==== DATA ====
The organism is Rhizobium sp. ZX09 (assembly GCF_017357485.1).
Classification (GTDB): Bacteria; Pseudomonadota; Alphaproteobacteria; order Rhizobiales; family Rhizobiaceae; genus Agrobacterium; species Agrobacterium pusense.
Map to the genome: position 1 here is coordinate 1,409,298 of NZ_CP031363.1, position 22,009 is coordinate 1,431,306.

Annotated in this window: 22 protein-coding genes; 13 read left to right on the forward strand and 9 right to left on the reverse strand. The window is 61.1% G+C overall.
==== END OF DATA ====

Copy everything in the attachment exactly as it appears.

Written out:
The organism is Rhizobium sp. ZX09 (assembly GCF_017357485.1).
Classification (GTDB): Bacteria; Pseudomonadota; Alphaproteobacteria; order Rhizobiales; family Rhizobiaceae; genus Agrobacterium; species Agrobacterium pusense.
Map to the genome: position 1 here is coordinate 1,409,298 of NZ_CP031363.1, position 22,009 is coordinate 1,431,306.

Annotated in this window: 22 protein-coding genes; 13 read left to right on the forward strand and 9 right to left on the reverse strand. The window is 61.1% G+C overall.